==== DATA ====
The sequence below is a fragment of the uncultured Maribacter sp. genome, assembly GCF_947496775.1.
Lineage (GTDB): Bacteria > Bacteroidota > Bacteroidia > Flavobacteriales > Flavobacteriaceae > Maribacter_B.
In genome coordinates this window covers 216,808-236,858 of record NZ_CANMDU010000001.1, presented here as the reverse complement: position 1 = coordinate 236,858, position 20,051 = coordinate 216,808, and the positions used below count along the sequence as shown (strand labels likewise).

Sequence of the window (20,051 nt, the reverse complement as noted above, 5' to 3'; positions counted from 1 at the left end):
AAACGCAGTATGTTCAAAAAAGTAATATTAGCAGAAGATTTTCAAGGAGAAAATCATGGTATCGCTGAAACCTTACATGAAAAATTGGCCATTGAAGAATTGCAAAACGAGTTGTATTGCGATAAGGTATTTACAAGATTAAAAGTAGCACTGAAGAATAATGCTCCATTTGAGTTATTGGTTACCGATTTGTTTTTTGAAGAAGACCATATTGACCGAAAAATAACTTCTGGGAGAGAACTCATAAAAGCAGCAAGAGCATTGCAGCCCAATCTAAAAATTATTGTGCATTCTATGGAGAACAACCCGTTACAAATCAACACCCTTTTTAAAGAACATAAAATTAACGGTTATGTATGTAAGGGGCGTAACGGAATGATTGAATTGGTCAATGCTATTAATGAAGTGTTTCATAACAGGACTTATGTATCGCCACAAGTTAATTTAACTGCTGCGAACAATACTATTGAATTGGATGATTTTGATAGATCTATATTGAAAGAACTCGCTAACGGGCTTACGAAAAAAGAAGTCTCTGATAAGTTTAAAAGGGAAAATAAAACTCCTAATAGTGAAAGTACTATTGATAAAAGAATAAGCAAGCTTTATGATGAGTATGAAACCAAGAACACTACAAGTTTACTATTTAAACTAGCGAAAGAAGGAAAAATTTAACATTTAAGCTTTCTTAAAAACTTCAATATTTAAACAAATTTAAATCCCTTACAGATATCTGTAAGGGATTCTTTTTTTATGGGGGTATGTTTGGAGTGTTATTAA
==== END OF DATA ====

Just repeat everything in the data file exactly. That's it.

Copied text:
The sequence below is a fragment of the uncultured Maribacter sp. genome, assembly GCF_947496775.1.
Lineage (GTDB): Bacteria > Bacteroidota > Bacteroidia > Flavobacteriales > Flavobacteriaceae > Maribacter_B.
In genome coordinates this window covers 216,808-236,858 of record NZ_CANMDU010000001.1, presented here as the reverse complement: position 1 = coordinate 236,858, position 20,051 = coordinate 216,808, and the positions used below count along the sequence as shown (strand labels likewise).

Sequence of the window (20,051 nt, the reverse complement as noted above, 5' to 3'; positions counted from 1 at the left end):
AAACGCAGTATGTTCAAAAAAGTAATATTAGCAGAAGATTTTCAAGGAGAAAATCATGGTATCGCTGAAACCTTACATGAAAAATTGGCCATTGAAGAATTGCAAAACGAGTTGTATTGCGATAAGGTATTTACAAGATTAAAAGTAGCACTGAAGAATAATGCTCCATTTGAGTTATTGGTTACCGATTTGTTTTTTGAAGAAGACCATATTGACCGAAAAATAACTTCTGGGAGAGAACTCATAAAAGCAGCAAGAGCATTGCAGCCCAATCTAAAAATTATTGTGCATTCTATGGAGAACAACCCGTTACAAATCAACACCCTTTTTAAAGAACATAAAATTAACGGTTATGTATGTAAGGGGCGTAACGGAATGATTGAATTGGTCAATGCTATTAATGAAGTGTTTCATAACAGGACTTATGTATCGCCACAAGTTAATTTAACTGCTGCGAACAATACTATTGAATTGGATGATTTTGATAGATCTATATTGAAAGAACTCGCTAACGGGCTTACGAAAAAAGAAGTCTCTGATAAGTTTAAAAGGGAAAATAAAACTCCTAATAGTGAAAGTACTATTGATAAAAGAATAAGCAAGCTTTATGATGAGTATGAAACCAAGAACACTACAAGTTTACTATTTAAACTAGCGAAAGAAGGAAAAATTTAACATTTAAGCTTTCTTAAAAACTTCAATATTTAAACAAATTTAAATCCCTTACAGATATCTGTAAGGGATTCTTTTTTTATGGGGGTATGTTTGGAGTGTTATTAA